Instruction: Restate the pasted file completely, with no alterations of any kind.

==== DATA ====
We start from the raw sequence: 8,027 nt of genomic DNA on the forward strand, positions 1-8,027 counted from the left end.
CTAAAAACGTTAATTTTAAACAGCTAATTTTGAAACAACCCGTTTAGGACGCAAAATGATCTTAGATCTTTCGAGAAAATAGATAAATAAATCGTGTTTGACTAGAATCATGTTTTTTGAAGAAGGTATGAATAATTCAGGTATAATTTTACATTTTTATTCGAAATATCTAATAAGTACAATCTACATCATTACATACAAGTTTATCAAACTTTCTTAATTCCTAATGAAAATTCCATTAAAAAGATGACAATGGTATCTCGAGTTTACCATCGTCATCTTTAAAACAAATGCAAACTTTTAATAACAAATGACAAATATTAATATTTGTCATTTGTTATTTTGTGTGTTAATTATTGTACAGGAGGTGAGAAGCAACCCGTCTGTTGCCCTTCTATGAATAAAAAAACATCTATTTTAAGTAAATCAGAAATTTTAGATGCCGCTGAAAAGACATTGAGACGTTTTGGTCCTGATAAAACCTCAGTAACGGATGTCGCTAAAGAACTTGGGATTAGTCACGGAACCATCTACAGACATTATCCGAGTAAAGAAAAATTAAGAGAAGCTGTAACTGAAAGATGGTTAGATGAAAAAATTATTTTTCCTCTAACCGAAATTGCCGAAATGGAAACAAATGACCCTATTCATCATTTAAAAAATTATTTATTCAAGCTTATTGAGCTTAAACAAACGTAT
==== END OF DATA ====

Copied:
We start from the raw sequence: 8,027 nt of genomic DNA on the forward strand, positions 1-8,027 counted from the left end.
CTAAAAACGTTAATTTTAAACAGCTAATTTTGAAACAACCCGTTTAGGACGCAAAATGATCTTAGATCTTTCGAGAAAATAGATAAATAAATCGTGTTTGACTAGAATCATGTTTTTTGAAGAAGGTATGAATAATTCAGGTATAATTTTACATTTTTATTCGAAATATCTAATAAGTACAATCTACATCATTACATACAAGTTTATCAAACTTTCTTAATTCCTAATGAAAATTCCATTAAAAAGATGACAATGGTATCTCGAGTTTACCATCGTCATCTTTAAAACAAATGCAAACTTTTAATAACAAATGACAAATATTAATATTTGTCATTTGTTATTTTGTGTGTTAATTATTGTACAGGAGGTGAGAAGCAACCCGTCTGTTGCCCTTCTATGAATAAAAAAACATCTATTTTAAGTAAATCAGAAATTTTAGATGCCGCTGAAAAGACATTGAGACGTTTTGGTCCTGATAAAACCTCAGTAACGGATGTCGCTAAAGAACTTGGGATTAGTCACGGAACCATCTACAGACATTATCCGAGTAAAGAAAAATTAAGAGAAGCTGTAACTGAAAGATGGTTAGATGAAAAAATTATTTTTCCTCTAACCGAAATTGCCGAAATGGAAACAAATGACCCTATTCATCATTTAAAAAATTATTTATTCAAGCTTATTGAGCTTAAACAAACGTAT